While other historic clubs have closed, cricket has endured in this modest park, situated in an Italian-American suburb. The club does not look as if it echoes with cricket history, but Donald Bradman once played here, as did such other greats as Gary Sobers and Everton Weekes. In its heyday, the Staten Island team competed internationally. It was once composed of wealthy British Wall Street men. Hundreds of fans would sit on its then well-manicured lawn to watch games. The club, and New York’s cricket scene, enjoyed a brief burst of international attention when the Irish-born novelist Joseph O’Neill featured it in his 2008 best-selling novel, Netherland.
It’s also the only cricket ground in New York with a clubhouse. The city has owned Walker Park since 1930, so much of the clubhouse has been repurposed, but faint traces of its cricket past are still there: its majestic redbrick Tudor-style architecture, two changing rooms (one for the home team, one for the visitors), and a large space that once housed a bar.
I went to see a game one Saturday in July. Most team members were middle aged. One man who appeared to be in his late 60s bowled with the gusto of a 20-year-old. The players changed into their whites in the locker room. A wooden scoreboard was set up (in most leagues players must keep mental tallies). Plastic chairs were brought out. Someone started smoothing the pitch with a rake-like instrument. Six men dragged the heavy jute mat from the clubhouse to the field.
Disagreement arose over where to rest the mat. Charu Choudhari, a 62-year-old who has been with the team since 1985, insisted there was a depression in the pitch and that it would interfere with the ball’s trajectory. He was correct: a dent had appeared – perhaps from abusive football studs earlier in the week – and after five minutes of moving the mat back and forth they nailed it into place. “This is bush cricket,” Choudhari said.
The club’s president is a tall, elegant 80-something man from Tobago named Clarence Modeste. If a revered figurehead in the New York cricket community exists, it is he. Five interviews ended with the question, “Have you spoken with Clarence yet?” Modeste moved to the city in 1959 and joined the club in 1961.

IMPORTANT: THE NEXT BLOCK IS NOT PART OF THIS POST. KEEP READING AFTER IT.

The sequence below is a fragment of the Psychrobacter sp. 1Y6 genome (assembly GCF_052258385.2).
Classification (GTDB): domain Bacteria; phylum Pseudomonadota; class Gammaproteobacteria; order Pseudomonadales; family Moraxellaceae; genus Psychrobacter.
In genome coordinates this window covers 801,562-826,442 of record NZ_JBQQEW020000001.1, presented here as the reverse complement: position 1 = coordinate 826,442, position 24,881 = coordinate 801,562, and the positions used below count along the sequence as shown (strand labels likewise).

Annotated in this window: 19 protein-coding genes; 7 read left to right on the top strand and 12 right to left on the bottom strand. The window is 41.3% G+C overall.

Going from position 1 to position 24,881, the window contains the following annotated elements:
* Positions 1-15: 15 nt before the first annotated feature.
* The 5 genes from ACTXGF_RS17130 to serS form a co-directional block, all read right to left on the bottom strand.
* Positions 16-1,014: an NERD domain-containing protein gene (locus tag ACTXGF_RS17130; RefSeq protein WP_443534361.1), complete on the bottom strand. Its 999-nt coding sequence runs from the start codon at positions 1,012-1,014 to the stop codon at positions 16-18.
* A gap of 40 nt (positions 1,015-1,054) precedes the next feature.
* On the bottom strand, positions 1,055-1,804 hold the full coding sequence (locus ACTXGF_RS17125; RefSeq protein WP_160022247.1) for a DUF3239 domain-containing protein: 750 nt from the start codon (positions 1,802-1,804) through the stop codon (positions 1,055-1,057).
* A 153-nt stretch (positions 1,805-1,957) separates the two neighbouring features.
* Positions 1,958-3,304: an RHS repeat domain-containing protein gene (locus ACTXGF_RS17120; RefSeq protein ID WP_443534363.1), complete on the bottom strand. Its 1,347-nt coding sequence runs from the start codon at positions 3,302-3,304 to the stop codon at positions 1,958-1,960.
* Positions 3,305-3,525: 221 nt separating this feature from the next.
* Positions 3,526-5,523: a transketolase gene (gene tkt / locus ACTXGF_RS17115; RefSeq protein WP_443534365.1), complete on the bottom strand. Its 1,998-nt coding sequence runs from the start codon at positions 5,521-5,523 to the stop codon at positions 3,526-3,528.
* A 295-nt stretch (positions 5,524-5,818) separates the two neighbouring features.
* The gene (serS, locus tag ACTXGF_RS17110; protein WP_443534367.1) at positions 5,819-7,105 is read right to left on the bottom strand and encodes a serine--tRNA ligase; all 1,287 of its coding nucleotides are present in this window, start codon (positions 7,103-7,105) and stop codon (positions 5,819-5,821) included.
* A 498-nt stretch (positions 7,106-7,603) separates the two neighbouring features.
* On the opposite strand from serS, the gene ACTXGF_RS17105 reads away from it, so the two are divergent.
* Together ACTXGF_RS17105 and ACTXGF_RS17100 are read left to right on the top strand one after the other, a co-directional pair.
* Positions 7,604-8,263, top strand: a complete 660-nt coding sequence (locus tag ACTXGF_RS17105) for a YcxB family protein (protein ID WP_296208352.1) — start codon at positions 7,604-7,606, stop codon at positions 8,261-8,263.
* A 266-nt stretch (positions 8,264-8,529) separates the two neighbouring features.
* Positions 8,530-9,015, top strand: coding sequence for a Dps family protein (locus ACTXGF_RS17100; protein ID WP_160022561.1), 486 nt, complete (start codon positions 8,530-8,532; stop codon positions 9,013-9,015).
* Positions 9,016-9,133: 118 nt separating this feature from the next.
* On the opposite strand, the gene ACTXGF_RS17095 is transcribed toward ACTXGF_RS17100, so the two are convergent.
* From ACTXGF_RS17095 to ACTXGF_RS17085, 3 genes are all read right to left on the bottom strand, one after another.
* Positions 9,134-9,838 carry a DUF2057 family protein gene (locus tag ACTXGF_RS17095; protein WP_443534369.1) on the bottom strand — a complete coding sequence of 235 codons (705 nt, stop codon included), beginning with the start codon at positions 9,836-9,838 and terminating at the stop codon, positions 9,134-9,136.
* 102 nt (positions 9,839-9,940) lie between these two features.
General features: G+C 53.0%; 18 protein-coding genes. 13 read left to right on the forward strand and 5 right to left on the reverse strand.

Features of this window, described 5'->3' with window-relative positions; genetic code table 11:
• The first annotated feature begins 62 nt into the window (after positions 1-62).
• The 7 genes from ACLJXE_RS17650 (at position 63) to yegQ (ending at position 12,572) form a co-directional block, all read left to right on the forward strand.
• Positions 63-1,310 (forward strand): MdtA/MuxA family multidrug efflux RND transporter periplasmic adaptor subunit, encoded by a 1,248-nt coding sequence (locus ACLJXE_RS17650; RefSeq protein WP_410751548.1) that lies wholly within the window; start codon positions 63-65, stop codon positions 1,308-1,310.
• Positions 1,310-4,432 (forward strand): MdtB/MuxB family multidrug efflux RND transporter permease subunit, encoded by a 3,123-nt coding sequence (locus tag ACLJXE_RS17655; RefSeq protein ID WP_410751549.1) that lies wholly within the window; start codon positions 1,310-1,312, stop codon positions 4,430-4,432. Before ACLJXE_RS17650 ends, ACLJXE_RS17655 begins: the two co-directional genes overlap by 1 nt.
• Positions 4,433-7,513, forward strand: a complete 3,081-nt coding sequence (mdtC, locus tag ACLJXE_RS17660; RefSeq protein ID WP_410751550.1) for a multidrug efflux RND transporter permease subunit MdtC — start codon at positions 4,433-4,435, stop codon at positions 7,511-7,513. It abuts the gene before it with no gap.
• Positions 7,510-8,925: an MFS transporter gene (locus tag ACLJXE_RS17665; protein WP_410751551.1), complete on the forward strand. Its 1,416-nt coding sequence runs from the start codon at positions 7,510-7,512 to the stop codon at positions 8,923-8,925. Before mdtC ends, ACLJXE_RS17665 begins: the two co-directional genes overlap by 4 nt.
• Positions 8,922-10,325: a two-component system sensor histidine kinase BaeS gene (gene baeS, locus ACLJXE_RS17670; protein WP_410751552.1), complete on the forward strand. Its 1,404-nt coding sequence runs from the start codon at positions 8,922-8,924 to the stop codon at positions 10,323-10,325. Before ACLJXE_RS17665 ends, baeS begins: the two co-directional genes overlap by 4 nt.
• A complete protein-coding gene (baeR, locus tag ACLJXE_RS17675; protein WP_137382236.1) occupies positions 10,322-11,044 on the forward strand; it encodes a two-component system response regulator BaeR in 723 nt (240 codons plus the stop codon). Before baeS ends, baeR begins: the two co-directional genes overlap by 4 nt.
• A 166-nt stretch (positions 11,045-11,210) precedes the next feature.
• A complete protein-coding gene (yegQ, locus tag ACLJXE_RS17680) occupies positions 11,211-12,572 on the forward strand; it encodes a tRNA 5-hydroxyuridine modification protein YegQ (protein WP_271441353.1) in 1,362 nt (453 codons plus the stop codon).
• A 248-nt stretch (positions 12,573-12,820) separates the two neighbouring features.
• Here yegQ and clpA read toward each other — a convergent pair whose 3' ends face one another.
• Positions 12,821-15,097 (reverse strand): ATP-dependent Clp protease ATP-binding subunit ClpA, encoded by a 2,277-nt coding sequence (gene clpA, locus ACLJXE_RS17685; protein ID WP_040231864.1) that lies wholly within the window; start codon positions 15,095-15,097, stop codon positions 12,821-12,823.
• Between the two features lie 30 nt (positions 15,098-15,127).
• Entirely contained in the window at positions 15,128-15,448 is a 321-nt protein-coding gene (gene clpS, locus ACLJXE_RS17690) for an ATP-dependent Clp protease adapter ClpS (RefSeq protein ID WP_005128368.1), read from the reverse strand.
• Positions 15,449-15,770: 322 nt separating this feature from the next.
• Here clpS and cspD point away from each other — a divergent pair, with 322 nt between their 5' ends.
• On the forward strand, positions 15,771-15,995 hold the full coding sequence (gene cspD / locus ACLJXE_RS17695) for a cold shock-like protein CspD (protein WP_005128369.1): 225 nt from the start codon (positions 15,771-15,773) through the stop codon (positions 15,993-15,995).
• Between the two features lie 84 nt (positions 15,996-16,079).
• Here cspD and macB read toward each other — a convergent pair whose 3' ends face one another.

“Even though there are what appear to be these stark differences between a lovely English cricket club somewhere in the countryside and the rough and tumble and noisy New York,” he said, “there’s not enough of this rough and tumble character to discourage cricket from being played here.”
“The game came into my life early,” he added. “If I shouldn’t play cricket, if I dismiss myself from the cricket scene, it would be like losing a good friend, like cutting off an important part of myself and floating it off to sea.”
Until this summer I don’t think my father had ever gone to Queens for any reason other than to catch a flight from LaGuardia Airport, but I dragged him there to see a match at Baisley Pond Park. I also had something else in mind. I was going to take him to the city’s only indoor cricket batting cage so that he could bowl for the first time in 30 years. I would bat.
As we drove through the far reaches of Queens, Max talked of his cricketing youth.
“I used to do a very short run-up and I was always very successful at destroying them,” he said of his bowling abilities. “We used to use briefcases as wickets. I thought that was going to be my future,” he said wistfully. (Improbably, he became a portrait and fashion photographer.) When we arrived my father looked at the pitch: “What the hell is that?”
Baisley Pond Park is among the scrappiest of all New York’s cricket grounds, with shabby overgrown grass and many littered patches, but it’s an undisputed nucleus of the sport’s Queens community. The granite stands were filled with Guyanese players. A family had pulled the backseat row from their parked van out onto the street to use as a couch. When a truck sped past, the driver yelled from his window: “Hit a six!”
“This is guerrilla cricket,” my father said, somewhat shocked. He was out of place, as though the word ‘Manhattan’ was stamped to his forehead; but he quickly made friends and chatted with Derick Narine, 18, the star of the high school cricket scene. By the game’s end he was impressed. “Those guys weren’t mucking around,” he said. “All they need is a decent turf.”
The batting cage was in the middle of Queens. It was a ratty and poorly air-conditioned establishment – effectively a baseball batting cage. Its longhaired owner, Ross, decided to capitalise on cricket’s rise in popularity, so he repurposed two lanes for the sport. He gave us balls, a wicket, a helmet and leg pads, before returning to his heavy metal.
We entered our lane and I put on my padding. I breathed heavily in the cage-like helmet. The first balls were warm ups. But then he moved back and introduced a short jog before his throws. The fluid arc of his arm was remarkable – a natural talent that has remained intact after all these years. The balls now stung, battered and bruised me. They zipped into the wickets. One ball rang right into my helmet.
“That’s what we call chin music,” he said – pleased with himself. “I’m going to throw a short one now. Don’t be afraid.”
In this sweaty dim-lit cavern we connected with something that had long escaped our bond. On the drive home I thought back to the match at Marine Park and felt closer to my city as well. I had watched the Jamaican cricketers, and the diverse scene anchored around them, from a quiet patch of grass. I was absorbing the full swell of New York’s immigrant story and was reminded again, for the first time in a while, of its capacity for miracles.